沧海桑田:The transformation of Shenzhen Villages

For those wondering, is there a documentary on Shenzhen villages out there? The answer is yes and its 15 hours long! CCTV and SZTV produced 沧海桑田:深圳村庄30年,  a 30-episode television documentary to commemorate the SEZ’s 30th anniversary.

Not unexpectedly, the documentary’s ultimate happy end is urbane Shenzhen. Nevertheless, each of the 30 episodes does raise issues worth talking about and also gives current Party takes on these issues, which is always useful information. In fact, that take may be the point; the commemoration of the SEZ’s 30th Anniversary included a more inclusive and nuanced understanding of pre-reform Baoan society and history, reminding us that the villages no longer exist as such. What remains are ideological and economic struggles over the properties held by [former village] stock-holding corporations that have not yet been fully integrated into the Municipality’s urban apparatus.

That said, however, there is also the question of what a truly integrated Shenzhen society might look like. And consequently it is interesting and hopeful to think that the economic questions may also force re-evalution of who belongs in the city.

So, how are those ideological battles being waged in the contemporary SEZ?

Through interviews about and images of rags to riches transformation. Indeed, villagers, scholars, and journalists consistently point to the area’s pre-Reform poverty in order to affirm the Party’s decision to reform and open the Maoist planned economy. Shenzhen University professor Sun Weimin (in another neo-Confucian reference) called the area’s “correct name”.

People have always thought that Shenzhen’s origin was a small fishing village. In response, historians and cultural scholars have pointed out the mistakes in this point of view. This documentary invokes many perspectives to show that before Shenzhen there was Baoan County. This is the idea of “large Shenzhen”, not just a simple fishing village. Over the course of its long history, it has actually had a unique history, culture, and popular traditions.”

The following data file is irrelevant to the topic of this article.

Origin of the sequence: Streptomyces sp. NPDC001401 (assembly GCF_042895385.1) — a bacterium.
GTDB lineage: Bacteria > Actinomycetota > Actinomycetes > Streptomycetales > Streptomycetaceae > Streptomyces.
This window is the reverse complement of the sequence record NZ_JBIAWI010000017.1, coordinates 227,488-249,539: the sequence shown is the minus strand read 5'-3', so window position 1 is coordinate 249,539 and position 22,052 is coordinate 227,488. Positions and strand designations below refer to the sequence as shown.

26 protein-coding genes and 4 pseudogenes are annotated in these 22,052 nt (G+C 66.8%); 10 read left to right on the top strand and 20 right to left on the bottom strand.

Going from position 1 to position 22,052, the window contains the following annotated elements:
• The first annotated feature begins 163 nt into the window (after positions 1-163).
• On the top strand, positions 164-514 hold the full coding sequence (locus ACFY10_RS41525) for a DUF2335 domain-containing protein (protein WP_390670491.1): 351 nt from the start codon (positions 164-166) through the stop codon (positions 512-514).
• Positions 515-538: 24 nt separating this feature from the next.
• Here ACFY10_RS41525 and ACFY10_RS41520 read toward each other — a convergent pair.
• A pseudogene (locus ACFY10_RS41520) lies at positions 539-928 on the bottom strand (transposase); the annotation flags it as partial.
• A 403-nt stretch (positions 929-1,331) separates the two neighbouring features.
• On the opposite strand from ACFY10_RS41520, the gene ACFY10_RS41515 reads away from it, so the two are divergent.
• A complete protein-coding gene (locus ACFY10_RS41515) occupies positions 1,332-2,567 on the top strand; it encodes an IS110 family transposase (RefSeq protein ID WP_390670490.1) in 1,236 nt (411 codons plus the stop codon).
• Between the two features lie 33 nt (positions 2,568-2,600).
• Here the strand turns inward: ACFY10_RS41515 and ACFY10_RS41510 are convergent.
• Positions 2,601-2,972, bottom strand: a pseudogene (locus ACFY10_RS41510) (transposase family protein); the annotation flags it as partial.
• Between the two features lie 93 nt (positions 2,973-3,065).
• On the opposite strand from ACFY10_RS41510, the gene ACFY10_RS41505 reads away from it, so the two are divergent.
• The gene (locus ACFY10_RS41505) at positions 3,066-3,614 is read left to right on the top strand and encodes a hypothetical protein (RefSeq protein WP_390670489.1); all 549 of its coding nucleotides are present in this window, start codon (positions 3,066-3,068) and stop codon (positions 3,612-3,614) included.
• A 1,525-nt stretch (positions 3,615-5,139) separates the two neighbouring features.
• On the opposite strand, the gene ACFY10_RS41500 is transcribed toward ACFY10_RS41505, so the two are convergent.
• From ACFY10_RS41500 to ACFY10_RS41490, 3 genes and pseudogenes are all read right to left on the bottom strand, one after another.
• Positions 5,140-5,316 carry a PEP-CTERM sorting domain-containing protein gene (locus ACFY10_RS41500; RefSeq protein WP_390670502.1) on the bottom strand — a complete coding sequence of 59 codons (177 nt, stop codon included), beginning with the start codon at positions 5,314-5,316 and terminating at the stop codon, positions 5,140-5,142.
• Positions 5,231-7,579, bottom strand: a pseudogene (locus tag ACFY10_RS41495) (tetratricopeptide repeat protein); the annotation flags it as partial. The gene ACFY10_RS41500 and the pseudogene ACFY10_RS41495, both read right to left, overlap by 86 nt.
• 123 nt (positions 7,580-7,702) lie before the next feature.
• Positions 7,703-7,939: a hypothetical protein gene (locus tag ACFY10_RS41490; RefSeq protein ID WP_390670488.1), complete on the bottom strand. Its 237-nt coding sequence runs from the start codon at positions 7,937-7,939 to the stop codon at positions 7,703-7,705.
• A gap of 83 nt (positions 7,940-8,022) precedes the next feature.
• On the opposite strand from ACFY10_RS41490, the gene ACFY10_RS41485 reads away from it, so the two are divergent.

In episode 1, “黑潮下的血路 (The Bloody Road Beneath the Black Tide)” we learn that the area’s unique history includes poverty so extreme that villagers were forced to make otherwise unthinkable decisions; in fact, the documentary figures this poverty as the origin of contemporary Shenzhen, opening with a description of how the 20 households (70-odd members) of Maliao village (马料村) jumped on to a boat headed for Hong Kong and were never heard from again. Nor was Maliao unique. “Ghost villages” haunted the landscape and the County witnessed four large tides of illegal immigration to Hong Kong – 1957, 1961, 1972, and ironically, 1979.

Now here’s the thing. Under Mao, economic refugees were considered “class traitors”, or as we used to say when I was a Cold War elementary school student “defectors” (see picture at the top of the post). However, the current SEZ take on the mass exodus is that a government’s success and failure is directly expressed through the quality of ordinary peoples’ lives. In other words, Shenzhen’s villagers are being incorporated into the Municipality’s history (or true name) as the sign of Maoism’s failures and Reform’s successes, begging the question, when and how did their success become a problem for the city?

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